GM-Owned Cruise Automation Tests Autonomous Tech On Chevy Bolt In Arizona

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Prototypes of the Chevrolet Bolt, equipped with autonomous driving technology, have taken to the streets, this time in Scottsdale, Arizona.

The announcement was made through a tweet by Cruise Automation, a company bought by General Motors earlier this year, and comes just a few months after pre-production models of the small electric vehicle were spotted in San Francisco.

"We're testing @Cruise autonomous tech on @Chevrolet Bolt EVs on roads in Scottsdale, AZ, in addition to San Francisco."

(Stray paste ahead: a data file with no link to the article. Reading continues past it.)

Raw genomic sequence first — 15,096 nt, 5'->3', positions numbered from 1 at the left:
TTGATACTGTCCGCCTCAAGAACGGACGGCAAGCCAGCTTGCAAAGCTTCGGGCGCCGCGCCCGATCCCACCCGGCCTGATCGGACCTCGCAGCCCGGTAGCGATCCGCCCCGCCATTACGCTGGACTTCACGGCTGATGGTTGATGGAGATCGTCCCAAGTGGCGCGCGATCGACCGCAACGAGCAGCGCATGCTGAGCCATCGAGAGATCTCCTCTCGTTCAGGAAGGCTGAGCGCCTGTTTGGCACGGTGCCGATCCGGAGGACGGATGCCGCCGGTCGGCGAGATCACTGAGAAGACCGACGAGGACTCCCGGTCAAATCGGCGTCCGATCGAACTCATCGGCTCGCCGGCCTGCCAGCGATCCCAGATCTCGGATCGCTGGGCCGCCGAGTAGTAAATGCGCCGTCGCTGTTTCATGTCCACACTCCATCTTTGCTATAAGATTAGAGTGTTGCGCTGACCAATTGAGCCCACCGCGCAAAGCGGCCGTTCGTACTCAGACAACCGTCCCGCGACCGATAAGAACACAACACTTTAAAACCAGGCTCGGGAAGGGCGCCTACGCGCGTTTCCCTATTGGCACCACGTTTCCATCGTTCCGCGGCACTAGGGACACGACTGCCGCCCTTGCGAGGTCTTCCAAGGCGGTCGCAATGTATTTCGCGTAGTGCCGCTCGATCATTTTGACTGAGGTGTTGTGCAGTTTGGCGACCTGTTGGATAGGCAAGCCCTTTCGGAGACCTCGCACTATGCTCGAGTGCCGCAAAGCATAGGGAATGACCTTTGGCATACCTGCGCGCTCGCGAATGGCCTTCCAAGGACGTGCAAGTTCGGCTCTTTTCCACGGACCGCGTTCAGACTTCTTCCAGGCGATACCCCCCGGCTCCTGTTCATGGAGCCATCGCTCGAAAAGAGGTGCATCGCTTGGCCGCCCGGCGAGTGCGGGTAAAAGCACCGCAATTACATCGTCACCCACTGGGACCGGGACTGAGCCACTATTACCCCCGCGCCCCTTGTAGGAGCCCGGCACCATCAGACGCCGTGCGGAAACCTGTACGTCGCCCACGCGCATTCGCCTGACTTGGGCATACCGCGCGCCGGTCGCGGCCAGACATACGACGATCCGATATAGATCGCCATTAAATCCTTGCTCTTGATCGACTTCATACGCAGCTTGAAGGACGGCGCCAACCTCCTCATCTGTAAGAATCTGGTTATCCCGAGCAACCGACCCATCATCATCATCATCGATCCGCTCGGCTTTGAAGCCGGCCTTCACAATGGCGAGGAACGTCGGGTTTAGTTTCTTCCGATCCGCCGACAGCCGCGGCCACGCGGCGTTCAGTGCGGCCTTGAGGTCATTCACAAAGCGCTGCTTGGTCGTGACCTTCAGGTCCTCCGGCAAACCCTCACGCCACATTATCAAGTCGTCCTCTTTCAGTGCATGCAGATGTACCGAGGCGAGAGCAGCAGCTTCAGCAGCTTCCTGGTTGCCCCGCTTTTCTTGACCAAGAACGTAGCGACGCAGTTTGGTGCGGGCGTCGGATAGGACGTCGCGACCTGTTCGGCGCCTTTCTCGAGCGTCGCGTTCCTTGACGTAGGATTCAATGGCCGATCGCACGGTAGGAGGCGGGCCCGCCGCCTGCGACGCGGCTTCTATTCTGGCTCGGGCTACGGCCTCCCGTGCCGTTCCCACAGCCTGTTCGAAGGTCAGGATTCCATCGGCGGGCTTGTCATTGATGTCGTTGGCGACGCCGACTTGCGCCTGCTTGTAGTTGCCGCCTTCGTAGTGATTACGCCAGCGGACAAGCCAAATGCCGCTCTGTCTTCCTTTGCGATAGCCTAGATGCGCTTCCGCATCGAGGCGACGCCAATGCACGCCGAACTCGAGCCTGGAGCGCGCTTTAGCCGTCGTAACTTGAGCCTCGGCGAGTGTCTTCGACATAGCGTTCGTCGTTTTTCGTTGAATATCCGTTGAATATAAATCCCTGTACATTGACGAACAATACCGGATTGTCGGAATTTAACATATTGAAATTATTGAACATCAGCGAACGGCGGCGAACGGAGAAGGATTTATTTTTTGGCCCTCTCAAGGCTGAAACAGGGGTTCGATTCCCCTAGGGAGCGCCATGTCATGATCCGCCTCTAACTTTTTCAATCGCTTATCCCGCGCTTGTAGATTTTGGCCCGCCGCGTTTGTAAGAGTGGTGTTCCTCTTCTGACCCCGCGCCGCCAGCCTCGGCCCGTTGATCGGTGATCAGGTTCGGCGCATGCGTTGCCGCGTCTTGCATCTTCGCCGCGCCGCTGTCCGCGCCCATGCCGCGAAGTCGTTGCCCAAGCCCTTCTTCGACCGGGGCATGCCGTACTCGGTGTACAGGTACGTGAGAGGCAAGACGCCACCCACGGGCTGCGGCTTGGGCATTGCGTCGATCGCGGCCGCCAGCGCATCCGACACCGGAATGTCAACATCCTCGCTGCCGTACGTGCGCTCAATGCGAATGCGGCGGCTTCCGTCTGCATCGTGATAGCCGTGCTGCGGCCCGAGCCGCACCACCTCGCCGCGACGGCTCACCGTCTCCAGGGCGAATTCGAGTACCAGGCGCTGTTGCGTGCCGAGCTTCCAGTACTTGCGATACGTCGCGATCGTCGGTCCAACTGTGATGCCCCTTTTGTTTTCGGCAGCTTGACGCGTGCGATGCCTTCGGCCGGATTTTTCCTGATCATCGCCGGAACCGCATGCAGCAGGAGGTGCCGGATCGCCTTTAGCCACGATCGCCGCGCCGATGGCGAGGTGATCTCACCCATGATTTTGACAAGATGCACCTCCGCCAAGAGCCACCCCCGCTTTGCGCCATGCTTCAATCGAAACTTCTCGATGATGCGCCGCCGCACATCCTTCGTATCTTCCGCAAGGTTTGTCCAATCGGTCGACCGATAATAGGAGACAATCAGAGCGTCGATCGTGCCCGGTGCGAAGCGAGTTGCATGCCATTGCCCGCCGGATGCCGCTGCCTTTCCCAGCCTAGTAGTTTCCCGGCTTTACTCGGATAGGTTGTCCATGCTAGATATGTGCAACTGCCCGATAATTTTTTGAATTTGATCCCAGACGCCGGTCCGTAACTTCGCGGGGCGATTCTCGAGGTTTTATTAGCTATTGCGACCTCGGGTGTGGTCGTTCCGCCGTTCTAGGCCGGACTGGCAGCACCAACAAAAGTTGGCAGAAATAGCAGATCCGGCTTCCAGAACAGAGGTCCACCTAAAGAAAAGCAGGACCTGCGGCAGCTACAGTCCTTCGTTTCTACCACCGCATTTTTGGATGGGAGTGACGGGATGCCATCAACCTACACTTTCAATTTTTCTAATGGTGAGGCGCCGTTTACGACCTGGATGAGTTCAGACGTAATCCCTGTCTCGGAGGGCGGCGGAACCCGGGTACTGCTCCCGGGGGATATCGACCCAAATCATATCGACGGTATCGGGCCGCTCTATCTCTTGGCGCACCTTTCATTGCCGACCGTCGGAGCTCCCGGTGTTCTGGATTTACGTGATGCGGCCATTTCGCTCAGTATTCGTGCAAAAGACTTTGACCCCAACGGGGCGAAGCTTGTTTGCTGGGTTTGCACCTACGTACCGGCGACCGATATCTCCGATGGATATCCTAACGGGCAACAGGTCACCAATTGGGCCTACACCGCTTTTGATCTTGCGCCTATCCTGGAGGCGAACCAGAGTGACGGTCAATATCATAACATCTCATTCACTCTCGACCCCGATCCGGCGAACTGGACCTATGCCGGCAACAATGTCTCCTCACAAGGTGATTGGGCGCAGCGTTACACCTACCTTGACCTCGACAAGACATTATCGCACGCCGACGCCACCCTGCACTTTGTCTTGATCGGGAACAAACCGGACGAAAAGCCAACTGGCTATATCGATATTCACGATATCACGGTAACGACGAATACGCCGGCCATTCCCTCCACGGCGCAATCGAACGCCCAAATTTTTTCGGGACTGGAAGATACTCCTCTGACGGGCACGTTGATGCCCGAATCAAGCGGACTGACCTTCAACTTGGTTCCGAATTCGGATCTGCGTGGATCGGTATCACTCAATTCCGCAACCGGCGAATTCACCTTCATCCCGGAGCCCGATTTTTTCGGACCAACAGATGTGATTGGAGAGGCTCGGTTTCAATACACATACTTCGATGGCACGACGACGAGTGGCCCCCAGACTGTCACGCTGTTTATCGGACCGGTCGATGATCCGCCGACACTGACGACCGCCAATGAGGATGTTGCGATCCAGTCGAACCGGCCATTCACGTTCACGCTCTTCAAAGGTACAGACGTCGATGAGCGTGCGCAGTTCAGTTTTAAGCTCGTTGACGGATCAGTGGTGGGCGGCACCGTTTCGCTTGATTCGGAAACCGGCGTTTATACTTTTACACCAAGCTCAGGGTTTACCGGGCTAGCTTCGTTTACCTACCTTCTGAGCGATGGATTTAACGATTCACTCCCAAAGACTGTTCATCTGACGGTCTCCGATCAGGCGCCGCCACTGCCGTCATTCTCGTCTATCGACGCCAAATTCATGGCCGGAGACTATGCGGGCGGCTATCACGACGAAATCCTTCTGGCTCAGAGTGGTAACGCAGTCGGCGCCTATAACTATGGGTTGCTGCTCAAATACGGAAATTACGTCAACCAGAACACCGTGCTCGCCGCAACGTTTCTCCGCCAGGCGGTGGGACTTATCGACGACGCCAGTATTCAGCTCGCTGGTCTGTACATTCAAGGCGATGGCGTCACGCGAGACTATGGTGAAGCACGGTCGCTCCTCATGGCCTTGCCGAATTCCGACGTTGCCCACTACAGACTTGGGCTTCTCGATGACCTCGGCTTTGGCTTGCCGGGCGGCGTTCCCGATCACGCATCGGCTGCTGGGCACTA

What exactly is the GM-owned company looking to accomplish here is currently unknown, but it's official website states that Cruise Automation is "testing the future of mobility", so we could be looking at the upcoming fleet of self-driving vehicles that the automotive giant will create for Lyft, as part of the deal announced in January.

It remains to be seen, however, if the autonomous technology will be implemented to the final production version of the Bolt, which is due in late 2016 with a 200-mile (322 km) driving range provided by a 60 kWh battery pack that feeds a single high-capacity electric motor, rated at 200 HP and 266 pound-feet (360 Nm) of torque. Before government rebates, the zero-emission hatch will cost $37,500, but after the federal tax credit, its price will drop to $30,000.



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